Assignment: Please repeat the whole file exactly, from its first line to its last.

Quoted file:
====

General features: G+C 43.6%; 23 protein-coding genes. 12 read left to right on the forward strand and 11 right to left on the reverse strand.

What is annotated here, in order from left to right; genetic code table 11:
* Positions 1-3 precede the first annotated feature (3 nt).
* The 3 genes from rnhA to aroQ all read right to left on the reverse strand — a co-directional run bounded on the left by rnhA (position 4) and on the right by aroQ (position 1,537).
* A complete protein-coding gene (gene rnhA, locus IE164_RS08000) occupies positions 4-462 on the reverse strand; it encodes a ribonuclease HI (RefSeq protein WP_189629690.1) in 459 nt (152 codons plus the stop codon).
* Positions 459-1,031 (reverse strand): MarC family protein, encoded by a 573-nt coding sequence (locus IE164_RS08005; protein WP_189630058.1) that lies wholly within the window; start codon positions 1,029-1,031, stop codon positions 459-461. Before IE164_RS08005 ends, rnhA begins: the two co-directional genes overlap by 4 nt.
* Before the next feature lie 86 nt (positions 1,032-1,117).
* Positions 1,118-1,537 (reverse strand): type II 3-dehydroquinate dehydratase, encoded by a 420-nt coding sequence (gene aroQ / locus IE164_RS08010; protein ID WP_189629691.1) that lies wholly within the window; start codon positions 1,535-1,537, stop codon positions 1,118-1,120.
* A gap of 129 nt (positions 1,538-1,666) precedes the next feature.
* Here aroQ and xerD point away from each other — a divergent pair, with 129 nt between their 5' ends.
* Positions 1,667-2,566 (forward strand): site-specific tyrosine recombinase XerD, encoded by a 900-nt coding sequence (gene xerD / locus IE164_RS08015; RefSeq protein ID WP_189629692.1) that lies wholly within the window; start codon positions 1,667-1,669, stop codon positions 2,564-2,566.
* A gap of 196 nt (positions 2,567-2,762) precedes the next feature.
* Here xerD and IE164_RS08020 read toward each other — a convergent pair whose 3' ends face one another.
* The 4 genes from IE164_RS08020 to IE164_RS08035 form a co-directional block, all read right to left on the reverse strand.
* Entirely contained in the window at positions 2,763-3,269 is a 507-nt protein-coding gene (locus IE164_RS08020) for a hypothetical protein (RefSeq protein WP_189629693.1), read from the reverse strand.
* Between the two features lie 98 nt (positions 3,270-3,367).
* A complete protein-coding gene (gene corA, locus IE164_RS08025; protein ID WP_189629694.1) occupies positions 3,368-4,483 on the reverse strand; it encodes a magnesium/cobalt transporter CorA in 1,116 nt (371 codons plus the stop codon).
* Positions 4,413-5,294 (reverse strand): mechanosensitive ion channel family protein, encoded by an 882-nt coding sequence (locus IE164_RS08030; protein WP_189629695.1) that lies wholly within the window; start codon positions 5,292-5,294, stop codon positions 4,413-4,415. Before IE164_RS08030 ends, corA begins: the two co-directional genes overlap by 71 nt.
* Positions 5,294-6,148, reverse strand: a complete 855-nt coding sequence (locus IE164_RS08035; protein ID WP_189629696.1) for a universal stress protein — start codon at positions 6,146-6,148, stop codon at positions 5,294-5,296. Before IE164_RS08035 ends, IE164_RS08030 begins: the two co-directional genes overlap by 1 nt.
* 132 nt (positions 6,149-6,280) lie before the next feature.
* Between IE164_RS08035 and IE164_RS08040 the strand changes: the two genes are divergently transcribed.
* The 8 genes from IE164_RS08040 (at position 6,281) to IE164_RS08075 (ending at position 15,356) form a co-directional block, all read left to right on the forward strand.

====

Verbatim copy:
General features: G+C 43.6%; 23 protein-coding genes. 12 read left to right on the forward strand and 11 right to left on the reverse strand.

What is annotated here, in order from left to right; genetic code table 11:
* Positions 1-3 precede the first annotated feature (3 nt).
* The 3 genes from rnhA to aroQ all read right to left on the reverse strand — a co-directional run bounded on the left by rnhA (position 4) and on the right by aroQ (position 1,537).
* A complete protein-coding gene (gene rnhA, locus IE164_RS08000) occupies positions 4-462 on the reverse strand; it encodes a ribonuclease HI (RefSeq protein WP_189629690.1) in 459 nt (152 codons plus the stop codon).
* Positions 459-1,031 (reverse strand): MarC family protein, encoded by a 573-nt coding sequence (locus IE164_RS08005; protein WP_189630058.1) that lies wholly within the window; start codon positions 1,029-1,031, stop codon positions 459-461. Before IE164_RS08005 ends, rnhA begins: the two co-directional genes overlap by 4 nt.
* Before the next feature lie 86 nt (positions 1,032-1,117).
* Positions 1,118-1,537 (reverse strand): type II 3-dehydroquinate dehydratase, encoded by a 420-nt coding sequence (gene aroQ / locus IE164_RS08010; protein ID WP_189629691.1) that lies wholly within the window; start codon positions 1,535-1,537, stop codon positions 1,118-1,120.
* A gap of 129 nt (positions 1,538-1,666) precedes the next feature.
* Here aroQ and xerD point away from each other — a divergent pair, with 129 nt between their 5' ends.
* Positions 1,667-2,566 (forward strand): site-specific tyrosine recombinase XerD, encoded by a 900-nt coding sequence (gene xerD / locus IE164_RS08015; RefSeq protein ID WP_189629692.1) that lies wholly within the window; start codon positions 1,667-1,669, stop codon positions 2,564-2,566.
* A gap of 196 nt (positions 2,567-2,762) precedes the next feature.
* Here xerD and IE164_RS08020 read toward each other — a convergent pair whose 3' ends face one another.
* The 4 genes from IE164_RS08020 to IE164_RS08035 form a co-directional block, all read right to left on the reverse strand.
* Entirely contained in the window at positions 2,763-3,269 is a 507-nt protein-coding gene (locus IE164_RS08020) for a hypothetical protein (RefSeq protein WP_189629693.1), read from the reverse strand.
* Between the two features lie 98 nt (positions 3,270-3,367).
* A complete protein-coding gene (gene corA, locus IE164_RS08025; protein ID WP_189629694.1) occupies positions 3,368-4,483 on the reverse strand; it encodes a magnesium/cobalt transporter CorA in 1,116 nt (371 codons plus the stop codon).
* Positions 4,413-5,294 (reverse strand): mechanosensitive ion channel family protein, encoded by an 882-nt coding sequence (locus IE164_RS08030; protein WP_189629695.1) that lies wholly within the window; start codon positions 5,292-5,294, stop codon positions 4,413-4,415. Before IE164_RS08030 ends, corA begins: the two co-directional genes overlap by 71 nt.
* Positions 5,294-6,148, reverse strand: a complete 855-nt coding sequence (locus IE164_RS08035; protein ID WP_189629696.1) for a universal stress protein — start codon at positions 6,146-6,148, stop codon at positions 5,294-5,296. Before IE164_RS08035 ends, IE164_RS08030 begins: the two co-directional genes overlap by 1 nt.
* 132 nt (positions 6,149-6,280) lie before the next feature.
* Between IE164_RS08035 and IE164_RS08040 the strand changes: the two genes are divergently transcribed.
* The 8 genes from IE164_RS08040 (at position 6,281) to IE164_RS08075 (ending at position 15,356) form a co-directional block, all read left to right on the forward strand.